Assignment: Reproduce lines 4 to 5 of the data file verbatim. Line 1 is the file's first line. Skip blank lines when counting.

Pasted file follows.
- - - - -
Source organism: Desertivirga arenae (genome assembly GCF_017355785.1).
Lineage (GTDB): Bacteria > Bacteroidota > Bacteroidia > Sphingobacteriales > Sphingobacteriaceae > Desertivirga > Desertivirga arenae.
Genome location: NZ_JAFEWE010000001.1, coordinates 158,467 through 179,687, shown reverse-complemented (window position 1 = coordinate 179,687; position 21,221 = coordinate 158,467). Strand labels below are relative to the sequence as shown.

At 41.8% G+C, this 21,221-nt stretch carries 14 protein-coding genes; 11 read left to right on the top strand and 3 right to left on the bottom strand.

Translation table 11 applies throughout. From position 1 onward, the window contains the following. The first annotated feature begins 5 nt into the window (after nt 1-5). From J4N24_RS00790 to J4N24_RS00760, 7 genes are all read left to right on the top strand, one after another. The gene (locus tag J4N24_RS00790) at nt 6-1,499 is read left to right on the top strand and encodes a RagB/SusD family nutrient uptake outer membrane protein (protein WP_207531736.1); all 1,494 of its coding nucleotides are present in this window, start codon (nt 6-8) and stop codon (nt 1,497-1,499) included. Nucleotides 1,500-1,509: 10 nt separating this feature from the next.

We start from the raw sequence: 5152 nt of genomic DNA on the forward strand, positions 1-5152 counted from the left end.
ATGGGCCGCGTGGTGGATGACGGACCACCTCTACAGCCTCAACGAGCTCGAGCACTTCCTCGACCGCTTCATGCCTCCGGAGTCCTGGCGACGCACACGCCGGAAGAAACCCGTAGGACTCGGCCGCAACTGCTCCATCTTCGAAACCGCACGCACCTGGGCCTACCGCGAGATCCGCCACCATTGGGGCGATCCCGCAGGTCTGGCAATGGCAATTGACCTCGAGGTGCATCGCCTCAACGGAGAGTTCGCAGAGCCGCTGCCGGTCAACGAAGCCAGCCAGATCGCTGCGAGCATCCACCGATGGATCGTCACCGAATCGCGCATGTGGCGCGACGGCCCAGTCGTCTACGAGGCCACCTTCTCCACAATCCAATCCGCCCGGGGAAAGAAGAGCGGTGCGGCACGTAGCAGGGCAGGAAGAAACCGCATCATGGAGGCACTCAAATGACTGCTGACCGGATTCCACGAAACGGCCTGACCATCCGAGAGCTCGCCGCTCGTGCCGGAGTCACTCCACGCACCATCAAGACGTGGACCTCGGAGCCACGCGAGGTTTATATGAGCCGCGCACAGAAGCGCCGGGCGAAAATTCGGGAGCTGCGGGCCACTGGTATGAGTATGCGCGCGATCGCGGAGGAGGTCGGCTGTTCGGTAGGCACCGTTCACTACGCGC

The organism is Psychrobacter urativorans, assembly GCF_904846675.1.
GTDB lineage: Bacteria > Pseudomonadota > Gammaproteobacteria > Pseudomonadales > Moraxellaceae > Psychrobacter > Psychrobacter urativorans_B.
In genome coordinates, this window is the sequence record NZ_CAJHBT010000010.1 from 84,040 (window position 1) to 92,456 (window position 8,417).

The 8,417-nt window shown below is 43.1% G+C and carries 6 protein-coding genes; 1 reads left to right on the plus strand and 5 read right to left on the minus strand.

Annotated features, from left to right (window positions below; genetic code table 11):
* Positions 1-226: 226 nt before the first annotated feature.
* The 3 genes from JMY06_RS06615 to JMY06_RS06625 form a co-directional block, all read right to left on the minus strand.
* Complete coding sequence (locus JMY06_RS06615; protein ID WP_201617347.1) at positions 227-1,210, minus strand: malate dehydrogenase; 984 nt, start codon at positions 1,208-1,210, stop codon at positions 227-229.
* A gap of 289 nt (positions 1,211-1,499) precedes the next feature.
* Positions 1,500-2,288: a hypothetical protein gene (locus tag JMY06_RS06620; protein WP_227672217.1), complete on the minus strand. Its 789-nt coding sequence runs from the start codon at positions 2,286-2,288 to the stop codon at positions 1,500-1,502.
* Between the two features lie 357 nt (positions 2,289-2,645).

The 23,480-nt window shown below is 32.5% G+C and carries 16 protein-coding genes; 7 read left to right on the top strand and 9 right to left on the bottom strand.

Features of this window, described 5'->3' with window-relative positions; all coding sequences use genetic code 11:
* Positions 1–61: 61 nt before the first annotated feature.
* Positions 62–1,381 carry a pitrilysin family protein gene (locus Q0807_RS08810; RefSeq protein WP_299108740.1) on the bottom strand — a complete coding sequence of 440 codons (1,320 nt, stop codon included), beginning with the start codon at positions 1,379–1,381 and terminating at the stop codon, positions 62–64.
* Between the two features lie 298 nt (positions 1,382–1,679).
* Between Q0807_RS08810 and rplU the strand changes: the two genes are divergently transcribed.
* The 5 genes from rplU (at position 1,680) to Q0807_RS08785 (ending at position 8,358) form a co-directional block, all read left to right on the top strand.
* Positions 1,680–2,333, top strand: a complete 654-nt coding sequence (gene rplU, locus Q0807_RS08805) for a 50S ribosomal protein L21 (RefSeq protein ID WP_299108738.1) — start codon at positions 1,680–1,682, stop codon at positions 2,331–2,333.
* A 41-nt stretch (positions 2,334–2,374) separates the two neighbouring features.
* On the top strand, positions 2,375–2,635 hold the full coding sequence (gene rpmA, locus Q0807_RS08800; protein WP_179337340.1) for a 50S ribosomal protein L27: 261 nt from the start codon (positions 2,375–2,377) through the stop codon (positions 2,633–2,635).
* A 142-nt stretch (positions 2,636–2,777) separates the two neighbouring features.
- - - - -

At 41.8% G+C, this 21,221-nt stretch carries 14 protein-coding genes; 11 read left to right on the top strand and 3 right to left on the bottom strand.

Translation table 11 applies throughout. From position 1 onward, the window contains the following. The first annotated feature begins 5 nt into the window (after nt 1-5). From J4N24_RS00790 to J4N24_RS00760, 7 genes are all read left to right on the top strand, one after another. The gene (locus tag J4N24_RS00790) at nt 6-1,499 is read left to right on the top strand and encodes a RagB/SusD family nutrient uptake outer membrane protein (protein WP_207531736.1); all 1,494 of its coding nucleotides are present in this window, start codon (nt 6-8) and stop codon (nt 1,497-1,499) included. Nucleotides 1,500-1,509: 10 nt separating this feature from the next.